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New to Fluorescent lighting.

This is a discussion on New to Fluorescent lighting. within the Beginner Planted Aquarium forums, part of the Beginner Freshwater Aquarium category; --> One of the processes at work that causes fluorescent tubes to emit light is the production of plasma (ionized gas) in the tube. A ...

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New to Fluorescent lighting.
Old 11-04-2012, 07:53 PM   #11
 
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One of the processes at work that causes fluorescent tubes to emit light is the production of plasma (ionized gas) in the tube. A property of a plasma is that it conducts electricity and the greater the amount of electrical current the greater the ionization, which leads to greater conductivity. If a fluorescent bulb was plugged directly to the power supply it would be the case that an ever increasing amount of current (to the maximum available) would be sent to the bulb until a failure occurred. The ballast is what prevents this from happening; it allows a set amount of electricty to the bulb. So it is the ballast that ultimately determines the amount of light produced, not the bulb. The bulb really only controls the type of light emitted, not the amount.


A 20 watt T12, a 17 watt T8, and a 14 watt T5 (with the appropriate ballast) will produce roughly the same amount of light and any difference in 'brightness' to human eyes is a consequence of the quality of light not the quantity.

Last edited by Quantum; 11-04-2012 at 07:58 PM..
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Old 11-04-2012, 10:28 PM   #12
 
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You've changed the fixture, but I will still mention on the single T12/T8 (for the benefit of whomever) that this will be insufficient without specific tubes. I have a 24-inch T8 over my 29g, and I have to use Life-Glo tubes in order to keep the plants alive. The "Daylight" tubes just don't do it. ZooMed's UltraSun would also be OK, it is similar to the Life-Glo.

Chris, on your dual T5, does this have NO or HO tubes? If NO, that is roughly equivalent to T8 so at the high end of moderate light. If HO, that is very bright and you will have to keep the duration down and cover the tank surface with floating plants to avoid a tank of algae.

Byron.
Sorry like I said I'am still pretty new to fluorescents, but I don't no what you mean by NO or HO. I see nothing like that on the box that the fixture came in. The fixture is a Coralife T5 Dual lamp Fixture, with 1 6700K 18 watt light, 1 18 watt colormax light.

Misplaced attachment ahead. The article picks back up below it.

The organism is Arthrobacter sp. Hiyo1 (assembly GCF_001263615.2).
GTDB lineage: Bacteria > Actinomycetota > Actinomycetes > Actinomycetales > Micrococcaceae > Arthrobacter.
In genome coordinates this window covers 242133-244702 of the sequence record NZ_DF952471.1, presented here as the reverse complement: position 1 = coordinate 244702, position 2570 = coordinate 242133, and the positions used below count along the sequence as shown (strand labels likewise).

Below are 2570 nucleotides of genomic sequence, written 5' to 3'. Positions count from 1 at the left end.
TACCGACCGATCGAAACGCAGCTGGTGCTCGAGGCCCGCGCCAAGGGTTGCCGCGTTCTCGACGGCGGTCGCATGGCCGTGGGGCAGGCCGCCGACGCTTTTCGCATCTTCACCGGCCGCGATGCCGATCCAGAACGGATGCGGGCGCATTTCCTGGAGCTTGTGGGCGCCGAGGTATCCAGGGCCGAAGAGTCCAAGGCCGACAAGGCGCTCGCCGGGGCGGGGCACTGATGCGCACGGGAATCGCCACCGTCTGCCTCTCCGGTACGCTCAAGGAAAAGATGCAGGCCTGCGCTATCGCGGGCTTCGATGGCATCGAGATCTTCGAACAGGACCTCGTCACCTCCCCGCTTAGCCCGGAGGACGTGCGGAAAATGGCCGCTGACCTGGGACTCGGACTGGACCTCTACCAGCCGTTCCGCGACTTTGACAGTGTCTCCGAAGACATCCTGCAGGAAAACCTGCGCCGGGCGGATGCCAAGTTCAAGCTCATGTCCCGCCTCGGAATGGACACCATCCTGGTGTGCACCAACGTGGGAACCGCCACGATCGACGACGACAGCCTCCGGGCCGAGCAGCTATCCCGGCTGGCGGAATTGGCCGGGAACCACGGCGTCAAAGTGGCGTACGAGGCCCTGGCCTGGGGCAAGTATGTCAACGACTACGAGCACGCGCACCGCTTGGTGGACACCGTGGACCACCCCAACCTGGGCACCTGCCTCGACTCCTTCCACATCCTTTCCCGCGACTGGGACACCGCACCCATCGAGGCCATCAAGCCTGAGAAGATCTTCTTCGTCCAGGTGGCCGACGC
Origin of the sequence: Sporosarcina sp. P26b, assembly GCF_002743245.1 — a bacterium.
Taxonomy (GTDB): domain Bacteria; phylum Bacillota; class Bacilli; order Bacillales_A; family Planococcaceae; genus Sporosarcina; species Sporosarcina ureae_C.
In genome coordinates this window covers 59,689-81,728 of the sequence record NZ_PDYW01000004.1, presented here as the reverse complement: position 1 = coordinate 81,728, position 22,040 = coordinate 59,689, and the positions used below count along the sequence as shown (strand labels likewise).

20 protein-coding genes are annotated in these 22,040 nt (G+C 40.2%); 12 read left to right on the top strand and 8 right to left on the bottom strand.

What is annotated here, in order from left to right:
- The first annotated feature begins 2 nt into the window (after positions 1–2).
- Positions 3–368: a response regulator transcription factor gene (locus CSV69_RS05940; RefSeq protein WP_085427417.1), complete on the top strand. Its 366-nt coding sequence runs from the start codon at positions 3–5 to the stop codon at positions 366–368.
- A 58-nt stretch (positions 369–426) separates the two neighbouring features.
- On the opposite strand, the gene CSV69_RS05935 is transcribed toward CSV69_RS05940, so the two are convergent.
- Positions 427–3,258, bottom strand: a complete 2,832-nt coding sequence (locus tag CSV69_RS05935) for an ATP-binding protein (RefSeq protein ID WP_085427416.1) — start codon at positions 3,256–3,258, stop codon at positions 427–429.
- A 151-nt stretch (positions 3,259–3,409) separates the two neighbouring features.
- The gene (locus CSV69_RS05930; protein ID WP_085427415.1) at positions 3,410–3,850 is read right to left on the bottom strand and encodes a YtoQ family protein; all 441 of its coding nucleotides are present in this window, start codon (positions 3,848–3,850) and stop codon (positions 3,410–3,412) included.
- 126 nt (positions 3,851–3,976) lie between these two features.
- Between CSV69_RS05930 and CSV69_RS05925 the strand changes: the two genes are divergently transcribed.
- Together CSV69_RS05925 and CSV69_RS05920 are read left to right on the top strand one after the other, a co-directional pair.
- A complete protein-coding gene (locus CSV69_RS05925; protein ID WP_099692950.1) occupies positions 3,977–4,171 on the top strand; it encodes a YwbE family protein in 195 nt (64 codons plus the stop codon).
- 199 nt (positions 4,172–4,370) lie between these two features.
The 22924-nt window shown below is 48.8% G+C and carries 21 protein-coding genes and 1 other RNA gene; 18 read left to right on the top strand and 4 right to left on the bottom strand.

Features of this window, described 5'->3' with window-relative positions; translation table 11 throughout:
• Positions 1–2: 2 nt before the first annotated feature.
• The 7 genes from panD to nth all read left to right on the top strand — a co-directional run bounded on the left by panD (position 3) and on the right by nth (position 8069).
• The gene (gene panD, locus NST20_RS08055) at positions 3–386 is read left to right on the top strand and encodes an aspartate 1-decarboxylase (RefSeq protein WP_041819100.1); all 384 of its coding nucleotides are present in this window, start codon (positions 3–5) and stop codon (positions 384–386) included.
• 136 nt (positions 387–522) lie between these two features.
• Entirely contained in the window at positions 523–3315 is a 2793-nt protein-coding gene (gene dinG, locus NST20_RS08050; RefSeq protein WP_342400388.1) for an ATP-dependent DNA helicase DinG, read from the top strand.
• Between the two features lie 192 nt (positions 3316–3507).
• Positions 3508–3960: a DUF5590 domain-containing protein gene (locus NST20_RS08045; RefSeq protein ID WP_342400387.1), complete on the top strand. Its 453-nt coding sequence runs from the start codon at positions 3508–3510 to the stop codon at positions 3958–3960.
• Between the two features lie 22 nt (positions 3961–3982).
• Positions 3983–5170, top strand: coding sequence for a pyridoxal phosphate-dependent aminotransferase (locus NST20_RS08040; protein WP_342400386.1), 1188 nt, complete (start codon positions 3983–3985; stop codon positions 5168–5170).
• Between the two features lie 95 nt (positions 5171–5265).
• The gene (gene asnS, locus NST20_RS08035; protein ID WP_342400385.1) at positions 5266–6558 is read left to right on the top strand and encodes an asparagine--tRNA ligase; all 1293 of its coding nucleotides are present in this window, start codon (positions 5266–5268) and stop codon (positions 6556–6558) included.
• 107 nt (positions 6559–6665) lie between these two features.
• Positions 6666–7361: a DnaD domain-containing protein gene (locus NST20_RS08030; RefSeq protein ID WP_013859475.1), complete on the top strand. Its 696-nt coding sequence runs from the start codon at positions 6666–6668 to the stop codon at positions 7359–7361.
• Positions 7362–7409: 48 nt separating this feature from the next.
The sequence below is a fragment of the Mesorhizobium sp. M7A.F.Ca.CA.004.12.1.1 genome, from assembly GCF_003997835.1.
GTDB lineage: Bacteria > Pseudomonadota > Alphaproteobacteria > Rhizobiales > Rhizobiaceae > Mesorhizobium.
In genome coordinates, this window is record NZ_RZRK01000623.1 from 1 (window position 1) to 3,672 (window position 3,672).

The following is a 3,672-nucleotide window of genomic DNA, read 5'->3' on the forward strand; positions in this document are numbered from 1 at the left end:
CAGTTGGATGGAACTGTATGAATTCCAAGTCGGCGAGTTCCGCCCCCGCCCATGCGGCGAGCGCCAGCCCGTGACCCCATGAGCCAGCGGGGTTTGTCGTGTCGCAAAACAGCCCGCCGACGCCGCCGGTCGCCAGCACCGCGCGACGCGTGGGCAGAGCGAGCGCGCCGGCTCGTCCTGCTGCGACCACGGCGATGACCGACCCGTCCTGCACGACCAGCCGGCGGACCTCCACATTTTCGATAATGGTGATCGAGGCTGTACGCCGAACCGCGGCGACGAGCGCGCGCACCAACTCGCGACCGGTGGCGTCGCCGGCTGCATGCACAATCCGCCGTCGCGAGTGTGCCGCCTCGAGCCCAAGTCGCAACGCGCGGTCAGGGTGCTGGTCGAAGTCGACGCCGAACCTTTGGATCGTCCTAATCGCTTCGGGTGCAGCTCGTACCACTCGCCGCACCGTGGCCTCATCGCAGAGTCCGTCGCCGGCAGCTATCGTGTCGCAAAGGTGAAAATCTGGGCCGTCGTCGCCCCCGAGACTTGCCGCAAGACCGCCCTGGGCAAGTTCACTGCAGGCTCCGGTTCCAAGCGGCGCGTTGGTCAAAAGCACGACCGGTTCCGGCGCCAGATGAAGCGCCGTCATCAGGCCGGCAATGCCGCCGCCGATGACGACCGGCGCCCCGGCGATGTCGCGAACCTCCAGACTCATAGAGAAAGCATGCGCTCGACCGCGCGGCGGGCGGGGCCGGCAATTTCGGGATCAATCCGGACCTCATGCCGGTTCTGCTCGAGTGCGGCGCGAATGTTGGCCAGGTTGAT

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Old 11-04-2012, 10:38 PM   #13
 
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T5 lighting comes in two types: T5 (sometimes referred to as Normal Output) and High Output. The wattage (of the ballast) is the difference. Yours with 18 watts per bulb is the non-HO type with 30 inch bulbs.
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Old 11-04-2012, 10:42 PM   #14
 
Ok I just did a fast search and see it's" normal output" and" high output". Well the box says nothing about HO, But it say's "high performance aquarium lighting". So I guess that's the same. So cut the hours down to say 8 hrs? And I already have water sprites floating in the tank and will get more.
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Old 11-04-2012, 10:45 PM   #15
 
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Originally Posted by Quantum View Post
T5 lighting comes in two types: T5 (sometimes referred to as Normal Output) and High Output. The wattage (of the ballast) is the difference. Yours with 18 watts per bulb is the non-HO type with 30 inch bulbs.
Quantum you must have put this as I was typing, anyways. You say this is not a high output fixture?
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Old 11-04-2012, 10:54 PM   #16
 
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30" T5HO is 31 watts, yours is not High Output, I have the single bulb version of this fixture and it is plenty of light for my needs

yours is obviously twice the amount of light and will require you to limit the photoperiod somewhat and having a good amount of floating plants is still a good idea, but it is not excessive and will be more manageable than HO
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Old 11-04-2012, 10:59 PM   #17
 
I'am glad to here it's not HO, and thanks for the help .
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